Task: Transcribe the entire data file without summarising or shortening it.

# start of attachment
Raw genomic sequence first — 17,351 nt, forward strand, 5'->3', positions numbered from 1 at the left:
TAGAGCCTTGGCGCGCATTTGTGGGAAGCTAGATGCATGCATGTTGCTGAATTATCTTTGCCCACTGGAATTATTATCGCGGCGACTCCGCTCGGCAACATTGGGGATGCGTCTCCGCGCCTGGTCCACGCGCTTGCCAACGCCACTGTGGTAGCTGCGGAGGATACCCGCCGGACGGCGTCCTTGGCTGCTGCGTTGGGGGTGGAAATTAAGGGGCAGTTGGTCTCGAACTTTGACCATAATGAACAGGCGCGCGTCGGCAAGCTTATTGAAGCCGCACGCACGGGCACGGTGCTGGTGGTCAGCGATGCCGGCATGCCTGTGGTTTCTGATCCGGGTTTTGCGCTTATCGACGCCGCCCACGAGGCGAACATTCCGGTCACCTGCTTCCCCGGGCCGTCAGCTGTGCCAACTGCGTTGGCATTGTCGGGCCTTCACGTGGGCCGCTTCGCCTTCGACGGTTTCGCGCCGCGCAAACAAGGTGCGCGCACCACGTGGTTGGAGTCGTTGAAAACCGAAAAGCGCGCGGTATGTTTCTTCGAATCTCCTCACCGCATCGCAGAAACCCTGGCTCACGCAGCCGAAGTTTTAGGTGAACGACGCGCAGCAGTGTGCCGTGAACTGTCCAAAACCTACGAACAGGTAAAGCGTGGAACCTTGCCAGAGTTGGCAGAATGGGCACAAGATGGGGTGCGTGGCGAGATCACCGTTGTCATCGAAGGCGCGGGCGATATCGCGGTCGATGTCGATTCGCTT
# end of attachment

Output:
Raw genomic sequence first — 17,351 nt, forward strand, 5'->3', positions numbered from 1 at the left:
TAGAGCCTTGGCGCGCATTTGTGGGAAGCTAGATGCATGCATGTTGCTGAATTATCTTTGCCCACTGGAATTATTATCGCGGCGACTCCGCTCGGCAACATTGGGGATGCGTCTCCGCGCCTGGTCCACGCGCTTGCCAACGCCACTGTGGTAGCTGCGGAGGATACCCGCCGGACGGCGTCCTTGGCTGCTGCGTTGGGGGTGGAAATTAAGGGGCAGTTGGTCTCGAACTTTGACCATAATGAACAGGCGCGCGTCGGCAAGCTTATTGAAGCCGCACGCACGGGCACGGTGCTGGTGGTCAGCGATGCCGGCATGCCTGTGGTTTCTGATCCGGGTTTTGCGCTTATCGACGCCGCCCACGAGGCGAACATTCCGGTCACCTGCTTCCCCGGGCCGTCAGCTGTGCCAACTGCGTTGGCATTGTCGGGCCTTCACGTGGGCCGCTTCGCCTTCGACGGTTTCGCGCCGCGCAAACAAGGTGCGCGCACCACGTGGTTGGAGTCGTTGAAAACCGAAAAGCGCGCGGTATGTTTCTTCGAATCTCCTCACCGCATCGCAGAAACCCTGGCTCACGCAGCCGAAGTTTTAGGTGAACGACGCGCAGCAGTGTGCCGTGAACTGTCCAAAACCTACGAACAGGTAAAGCGTGGAACCTTGCCAGAGTTGGCAGAATGGGCACAAGATGGGGTGCGTGGCGAGATCACCGTTGTCATCGAAGGCGCGGGCGATATCGCGGTCGATGTCGATTCGCTT